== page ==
Update: We went ahead and bought the expensive  Snore nora. It works the best out of everything we’ve tried.  It is a pillow insert that sense the snoring (or any sound) and raises the pillow. Two tips: 1) pull the insert to the edge of the pillow every night closest the snorer’s shoulders. When it moves back too far it doesn’t help. 2) put a small square bandage or something over the darn bright blue light on top- especially if you put it on delay and have thin eyelids so you don’t see it pulsing light on the ceiling as much. We needed to play with the settings and it took a bit to get used to it. If you really listen you can hear the motor inflating it but it is NOTHING compared to a snorer. My hubby even thinks he sleeps a bit better. I’m not waking up enough to hit gently tap him to make him roll over and it seldom even wakes him up now – and he doesn’t have the sticky residue on his nose. I do occasionally still hear him as the insert doesn’t always stay under his head in the pillowcase and it’s not quite long enough to go to the edges of his smaller sized pillow. But really, this is the best thing so far, and that is saying a lot!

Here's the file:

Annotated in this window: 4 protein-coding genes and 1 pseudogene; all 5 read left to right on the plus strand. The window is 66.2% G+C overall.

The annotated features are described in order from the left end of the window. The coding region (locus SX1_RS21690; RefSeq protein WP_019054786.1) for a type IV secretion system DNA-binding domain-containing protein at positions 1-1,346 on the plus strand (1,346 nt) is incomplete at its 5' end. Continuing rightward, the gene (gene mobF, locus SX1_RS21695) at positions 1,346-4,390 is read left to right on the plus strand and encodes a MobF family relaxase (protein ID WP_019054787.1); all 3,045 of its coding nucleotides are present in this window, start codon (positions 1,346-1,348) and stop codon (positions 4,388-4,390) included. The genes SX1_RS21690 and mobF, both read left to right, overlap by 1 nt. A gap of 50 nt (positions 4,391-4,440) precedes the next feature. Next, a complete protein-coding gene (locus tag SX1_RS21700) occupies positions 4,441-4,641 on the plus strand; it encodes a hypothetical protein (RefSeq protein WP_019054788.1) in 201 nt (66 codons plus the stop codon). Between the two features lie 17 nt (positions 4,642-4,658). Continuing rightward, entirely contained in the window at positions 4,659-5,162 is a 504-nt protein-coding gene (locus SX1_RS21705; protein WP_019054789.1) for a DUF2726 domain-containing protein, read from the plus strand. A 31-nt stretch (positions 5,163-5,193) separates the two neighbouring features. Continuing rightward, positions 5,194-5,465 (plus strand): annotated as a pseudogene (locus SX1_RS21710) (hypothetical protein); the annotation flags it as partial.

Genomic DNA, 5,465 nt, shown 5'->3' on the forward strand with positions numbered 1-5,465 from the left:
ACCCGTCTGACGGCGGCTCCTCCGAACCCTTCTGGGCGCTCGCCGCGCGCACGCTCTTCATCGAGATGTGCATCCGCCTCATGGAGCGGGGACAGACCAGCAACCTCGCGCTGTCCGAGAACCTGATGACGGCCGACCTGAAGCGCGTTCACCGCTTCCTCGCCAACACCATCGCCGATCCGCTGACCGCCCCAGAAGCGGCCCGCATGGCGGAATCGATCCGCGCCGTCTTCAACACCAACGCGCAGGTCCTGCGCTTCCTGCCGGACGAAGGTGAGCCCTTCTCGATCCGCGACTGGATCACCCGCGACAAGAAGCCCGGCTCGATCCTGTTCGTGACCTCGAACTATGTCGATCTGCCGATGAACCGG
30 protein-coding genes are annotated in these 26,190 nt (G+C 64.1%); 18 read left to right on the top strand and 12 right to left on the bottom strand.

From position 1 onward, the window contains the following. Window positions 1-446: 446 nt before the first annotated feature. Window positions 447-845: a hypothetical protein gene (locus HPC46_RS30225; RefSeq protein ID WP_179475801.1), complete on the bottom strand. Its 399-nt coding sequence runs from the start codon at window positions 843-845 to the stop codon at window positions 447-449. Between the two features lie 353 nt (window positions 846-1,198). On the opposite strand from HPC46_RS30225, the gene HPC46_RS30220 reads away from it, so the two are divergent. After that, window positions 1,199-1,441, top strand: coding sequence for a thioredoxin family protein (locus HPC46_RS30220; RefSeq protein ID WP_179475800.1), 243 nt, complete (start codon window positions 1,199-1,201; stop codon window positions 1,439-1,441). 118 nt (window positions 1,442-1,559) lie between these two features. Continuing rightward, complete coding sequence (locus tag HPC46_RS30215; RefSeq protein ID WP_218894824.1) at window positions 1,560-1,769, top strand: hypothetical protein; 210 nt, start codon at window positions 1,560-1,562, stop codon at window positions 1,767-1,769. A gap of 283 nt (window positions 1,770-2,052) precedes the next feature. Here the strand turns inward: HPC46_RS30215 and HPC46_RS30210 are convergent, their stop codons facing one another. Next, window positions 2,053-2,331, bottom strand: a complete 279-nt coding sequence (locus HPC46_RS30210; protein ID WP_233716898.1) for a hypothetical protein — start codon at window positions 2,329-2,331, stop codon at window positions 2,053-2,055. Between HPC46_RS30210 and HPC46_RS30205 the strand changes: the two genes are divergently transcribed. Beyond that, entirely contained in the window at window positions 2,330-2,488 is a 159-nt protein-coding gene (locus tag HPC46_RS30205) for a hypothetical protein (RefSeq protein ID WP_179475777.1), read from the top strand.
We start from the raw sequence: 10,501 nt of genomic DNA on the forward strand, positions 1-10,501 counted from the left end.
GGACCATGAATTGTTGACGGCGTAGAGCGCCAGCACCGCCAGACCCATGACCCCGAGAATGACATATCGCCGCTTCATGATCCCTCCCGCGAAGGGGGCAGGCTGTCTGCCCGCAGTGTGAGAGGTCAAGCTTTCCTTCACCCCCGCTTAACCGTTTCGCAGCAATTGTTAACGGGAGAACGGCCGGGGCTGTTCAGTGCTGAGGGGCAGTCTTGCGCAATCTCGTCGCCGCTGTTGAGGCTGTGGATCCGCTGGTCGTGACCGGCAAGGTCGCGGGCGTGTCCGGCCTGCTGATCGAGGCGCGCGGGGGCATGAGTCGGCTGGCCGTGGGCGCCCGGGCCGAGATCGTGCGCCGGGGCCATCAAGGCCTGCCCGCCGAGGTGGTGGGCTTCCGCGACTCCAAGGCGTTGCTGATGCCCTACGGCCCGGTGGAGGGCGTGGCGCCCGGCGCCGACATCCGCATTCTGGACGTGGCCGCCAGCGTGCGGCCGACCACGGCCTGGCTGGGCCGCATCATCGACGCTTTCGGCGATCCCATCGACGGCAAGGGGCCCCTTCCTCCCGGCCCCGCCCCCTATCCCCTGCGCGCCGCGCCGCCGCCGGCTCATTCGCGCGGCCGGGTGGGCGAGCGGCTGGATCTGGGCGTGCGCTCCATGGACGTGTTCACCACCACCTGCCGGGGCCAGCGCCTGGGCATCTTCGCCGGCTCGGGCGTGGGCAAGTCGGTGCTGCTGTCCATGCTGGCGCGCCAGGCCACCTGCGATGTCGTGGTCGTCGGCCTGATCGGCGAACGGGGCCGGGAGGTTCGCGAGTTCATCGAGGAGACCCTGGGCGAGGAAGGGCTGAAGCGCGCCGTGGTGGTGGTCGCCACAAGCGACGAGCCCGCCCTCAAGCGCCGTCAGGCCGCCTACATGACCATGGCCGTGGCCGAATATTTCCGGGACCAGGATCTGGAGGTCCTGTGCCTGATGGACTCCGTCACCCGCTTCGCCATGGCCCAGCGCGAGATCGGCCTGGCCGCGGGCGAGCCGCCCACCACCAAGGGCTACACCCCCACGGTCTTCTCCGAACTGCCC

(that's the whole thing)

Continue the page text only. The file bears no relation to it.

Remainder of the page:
If we actually had a regular doctor I’d encourage him to ask for an at home sleep apnea test. It can’t be good for anyone to not get a good nights sleep but a few times a year.

For the sleep deprived spouse: